With Joe Biden and Vladimir Putin huddling Wednesday in Geneva it’s worth remembering a similar summit between Putin and Donald Trump in 2018 – one of the lowest points of a presidency absolutely stuffed with them.
The two presidents met in Helsinki on July 16, 2018 – a meeting that came amid special counsel Robert Mueller’s investigation into Russian interference in the 2016 election. The central issue was whether Trump would confront Putin about Russia’s involvement in a US presidential election.
That, um, didn’t happen. In a joint news conference after their meeting, Trump not only refused to condemn Russian interference but seemed to side with Putin and against his own intelligence community.
“I hold both countries responsible,” Trump said in response to a question from the American press about Russia’s interference. “I think that the United States has been foolish. We’ve all been foolish. We’re all to blame.”
He later added that Putin “was extremely strong and powerful in his denials” of election meddling. And this: “My people came to me, [former Director of National Intelligence] Dan Coats came to me and some others, they said they think it’s Russia. I have President Putin; he just said it’s not Russia. I will say this: I don’t see any reason why it would be.” (Trump later clarified that he meant “wouldn’t” rather than “would” in that last sentence.)
While that was the worst of it, there was so much else bad in the Trump-Putin presser. A few select lines from that debacle:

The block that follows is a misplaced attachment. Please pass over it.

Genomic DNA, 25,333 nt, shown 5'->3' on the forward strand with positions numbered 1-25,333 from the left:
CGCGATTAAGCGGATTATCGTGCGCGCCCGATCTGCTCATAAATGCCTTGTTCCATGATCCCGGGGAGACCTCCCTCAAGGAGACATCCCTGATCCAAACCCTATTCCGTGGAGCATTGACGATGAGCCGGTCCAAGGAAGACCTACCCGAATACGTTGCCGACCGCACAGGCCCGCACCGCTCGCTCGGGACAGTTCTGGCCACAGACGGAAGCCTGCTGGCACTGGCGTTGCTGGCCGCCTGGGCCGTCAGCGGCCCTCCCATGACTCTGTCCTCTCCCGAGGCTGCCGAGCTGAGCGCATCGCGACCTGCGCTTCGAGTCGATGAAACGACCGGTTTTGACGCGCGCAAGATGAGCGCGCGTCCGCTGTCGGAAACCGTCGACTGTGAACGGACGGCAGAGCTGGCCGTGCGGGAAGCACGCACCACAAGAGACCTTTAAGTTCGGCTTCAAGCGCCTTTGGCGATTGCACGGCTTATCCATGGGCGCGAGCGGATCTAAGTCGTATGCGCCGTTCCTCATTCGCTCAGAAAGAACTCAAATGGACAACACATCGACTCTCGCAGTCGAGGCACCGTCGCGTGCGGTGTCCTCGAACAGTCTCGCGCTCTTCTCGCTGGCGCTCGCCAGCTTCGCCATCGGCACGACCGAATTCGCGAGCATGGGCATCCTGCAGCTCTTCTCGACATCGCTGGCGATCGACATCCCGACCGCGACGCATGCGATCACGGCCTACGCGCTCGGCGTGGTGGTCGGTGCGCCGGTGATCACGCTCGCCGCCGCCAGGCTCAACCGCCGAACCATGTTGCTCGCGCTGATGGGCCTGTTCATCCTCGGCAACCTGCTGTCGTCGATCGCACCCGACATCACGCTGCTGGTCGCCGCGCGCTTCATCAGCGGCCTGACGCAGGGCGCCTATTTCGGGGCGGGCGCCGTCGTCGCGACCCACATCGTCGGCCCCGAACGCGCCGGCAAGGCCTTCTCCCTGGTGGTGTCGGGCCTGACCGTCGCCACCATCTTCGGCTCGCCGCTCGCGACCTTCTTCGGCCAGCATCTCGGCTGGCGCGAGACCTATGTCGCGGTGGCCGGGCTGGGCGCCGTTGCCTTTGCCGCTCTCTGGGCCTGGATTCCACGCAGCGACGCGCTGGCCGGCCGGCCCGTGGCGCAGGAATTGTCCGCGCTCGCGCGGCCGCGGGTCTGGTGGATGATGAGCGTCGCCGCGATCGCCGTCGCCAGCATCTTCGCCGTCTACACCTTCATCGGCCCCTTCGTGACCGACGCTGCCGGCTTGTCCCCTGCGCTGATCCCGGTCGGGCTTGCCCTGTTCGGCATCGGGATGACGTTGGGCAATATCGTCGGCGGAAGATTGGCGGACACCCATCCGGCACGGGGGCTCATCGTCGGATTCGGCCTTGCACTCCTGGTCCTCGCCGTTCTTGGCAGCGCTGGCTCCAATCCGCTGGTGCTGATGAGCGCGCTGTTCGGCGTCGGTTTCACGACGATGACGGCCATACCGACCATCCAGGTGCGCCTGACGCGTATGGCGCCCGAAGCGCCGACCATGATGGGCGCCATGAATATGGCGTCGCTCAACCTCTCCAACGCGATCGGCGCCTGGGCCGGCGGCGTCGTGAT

* “There was no collusion at all. Everybody knows it. And people are being brought out to the fore. So far that I know, virtually none of it related to the campaign. And they’re going to have to try really hard to find somebody that did relate to the campaign.”
* “We won the Electoral College by a lot: 306 to 223, I believe. And that was a well-fought – that was a well-fought battle. We did a great job.”
* “But just to say it one time again – and I say it all the time – there was no collusion. I didn’t know the president. There was nobody to collude with. There was no collusion with the campaign.”
* “So let me just say that we have two thoughts. You have groups that are wondering why the FBI never took the server – haven’t they taken the server. Why was the FBI told to leave the office of the Democratic National Committee?”
So, yeah. Not only did Trump throw his own intelligence community under the bus but he also managed to make mention of the number of electoral votes he won, repeatedly insisted (in the middle of an investigation) that he had not colluded with Russia during the 2016 campaign and even managed to float a wild conspiracy theory concerning the whereabouts of a DNC server.
In a piece about the summit I wrote at the time, I called it “the most shameful, stunning moment of the Trump presidency.”
Almost three years on – and with another American president meeting with Putin – it’s clear that Trump’s actions (and inaction) during the January 6 insurrection at the US Capitol were worse than what he did in Helsinki in 2018. But man, it took a lot for Trump to go lower than where he was then.